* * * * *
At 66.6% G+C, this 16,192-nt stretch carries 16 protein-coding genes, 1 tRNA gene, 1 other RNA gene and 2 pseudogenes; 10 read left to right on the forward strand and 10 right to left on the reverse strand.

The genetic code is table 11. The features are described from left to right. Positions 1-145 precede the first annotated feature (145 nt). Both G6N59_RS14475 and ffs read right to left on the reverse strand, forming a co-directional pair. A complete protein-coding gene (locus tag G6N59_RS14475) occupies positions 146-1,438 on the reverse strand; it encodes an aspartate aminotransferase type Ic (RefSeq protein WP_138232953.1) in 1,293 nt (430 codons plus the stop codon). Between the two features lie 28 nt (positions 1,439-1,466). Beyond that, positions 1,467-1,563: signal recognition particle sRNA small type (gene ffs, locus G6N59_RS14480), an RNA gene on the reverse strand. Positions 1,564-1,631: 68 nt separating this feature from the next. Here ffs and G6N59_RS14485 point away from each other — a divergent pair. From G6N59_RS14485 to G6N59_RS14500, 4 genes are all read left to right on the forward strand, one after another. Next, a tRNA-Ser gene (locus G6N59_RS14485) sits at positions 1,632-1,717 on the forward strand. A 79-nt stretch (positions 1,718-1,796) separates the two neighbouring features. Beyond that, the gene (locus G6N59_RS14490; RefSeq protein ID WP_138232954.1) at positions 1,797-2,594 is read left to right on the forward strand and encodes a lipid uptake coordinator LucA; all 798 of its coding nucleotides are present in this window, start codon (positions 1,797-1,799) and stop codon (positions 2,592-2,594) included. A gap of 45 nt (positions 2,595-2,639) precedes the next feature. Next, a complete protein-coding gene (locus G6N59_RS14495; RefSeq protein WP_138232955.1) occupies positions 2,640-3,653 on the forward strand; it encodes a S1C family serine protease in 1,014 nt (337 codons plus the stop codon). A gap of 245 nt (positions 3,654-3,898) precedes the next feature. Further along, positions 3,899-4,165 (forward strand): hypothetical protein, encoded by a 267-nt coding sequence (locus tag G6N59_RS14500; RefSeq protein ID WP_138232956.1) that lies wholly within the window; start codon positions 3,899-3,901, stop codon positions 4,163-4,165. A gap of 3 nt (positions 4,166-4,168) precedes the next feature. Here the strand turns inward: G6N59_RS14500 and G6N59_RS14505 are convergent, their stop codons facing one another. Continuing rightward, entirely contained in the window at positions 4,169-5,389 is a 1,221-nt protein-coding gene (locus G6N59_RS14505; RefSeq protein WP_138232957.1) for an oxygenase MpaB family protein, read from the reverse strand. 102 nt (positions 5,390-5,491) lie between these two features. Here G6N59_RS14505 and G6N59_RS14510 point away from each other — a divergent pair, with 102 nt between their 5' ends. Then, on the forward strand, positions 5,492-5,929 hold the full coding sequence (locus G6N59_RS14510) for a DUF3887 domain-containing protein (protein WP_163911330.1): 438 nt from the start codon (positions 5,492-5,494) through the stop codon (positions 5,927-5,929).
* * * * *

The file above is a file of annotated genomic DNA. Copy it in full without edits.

At 66.6% G+C, this 16,192-nt stretch carries 16 protein-coding genes, 1 tRNA gene, 1 other RNA gene and 2 pseudogenes; 10 read left to right on the forward strand and 10 right to left on the reverse strand.

The genetic code is table 11. The features are described from left to right. Positions 1-145 precede the first annotated feature (145 nt). Both G6N59_RS14475 and ffs read right to left on the reverse strand, forming a co-directional pair. A complete protein-coding gene (locus tag G6N59_RS14475) occupies positions 146-1,438 on the reverse strand; it encodes an aspartate aminotransferase type Ic (RefSeq protein WP_138232953.1) in 1,293 nt (430 codons plus the stop codon). Between the two features lie 28 nt (positions 1,439-1,466). Beyond that, positions 1,467-1,563: signal recognition particle sRNA small type (gene ffs, locus G6N59_RS14480), an RNA gene on the reverse strand. Positions 1,564-1,631: 68 nt separating this feature from the next. Here ffs and G6N59_RS14485 point away from each other — a divergent pair. From G6N59_RS14485 to G6N59_RS14500, 4 genes are all read left to right on the forward strand, one after another. Next, a tRNA-Ser gene (locus G6N59_RS14485) sits at positions 1,632-1,717 on the forward strand. A 79-nt stretch (positions 1,718-1,796) separates the two neighbouring features. Beyond that, the gene (locus G6N59_RS14490; RefSeq protein ID WP_138232954.1) at positions 1,797-2,594 is read left to right on the forward strand and encodes a lipid uptake coordinator LucA; all 798 of its coding nucleotides are present in this window, start codon (positions 1,797-1,799) and stop codon (positions 2,592-2,594) included. A gap of 45 nt (positions 2,595-2,639) precedes the next feature. Next, a complete protein-coding gene (locus G6N59_RS14495; RefSeq protein WP_138232955.1) occupies positions 2,640-3,653 on the forward strand; it encodes a S1C family serine protease in 1,014 nt (337 codons plus the stop codon). A gap of 245 nt (positions 3,654-3,898) precedes the next feature. Further along, positions 3,899-4,165 (forward strand): hypothetical protein, encoded by a 267-nt coding sequence (locus tag G6N59_RS14500; RefSeq protein ID WP_138232956.1) that lies wholly within the window; start codon positions 3,899-3,901, stop codon positions 4,163-4,165. A gap of 3 nt (positions 4,166-4,168) precedes the next feature. Here the strand turns inward: G6N59_RS14500 and G6N59_RS14505 are convergent, their stop codons facing one another. Continuing rightward, entirely contained in the window at positions 4,169-5,389 is a 1,221-nt protein-coding gene (locus G6N59_RS14505; RefSeq protein WP_138232957.1) for an oxygenase MpaB family protein, read from the reverse strand. 102 nt (positions 5,390-5,491) lie between these two features. Here G6N59_RS14505 and G6N59_RS14510 point away from each other — a divergent pair, with 102 nt between their 5' ends. Then, on the forward strand, positions 5,492-5,929 hold the full coding sequence (locus G6N59_RS14510) for a DUF3887 domain-containing protein (protein WP_163911330.1): 438 nt from the start codon (positions 5,492-5,494) through the stop codon (positions 5,927-5,929).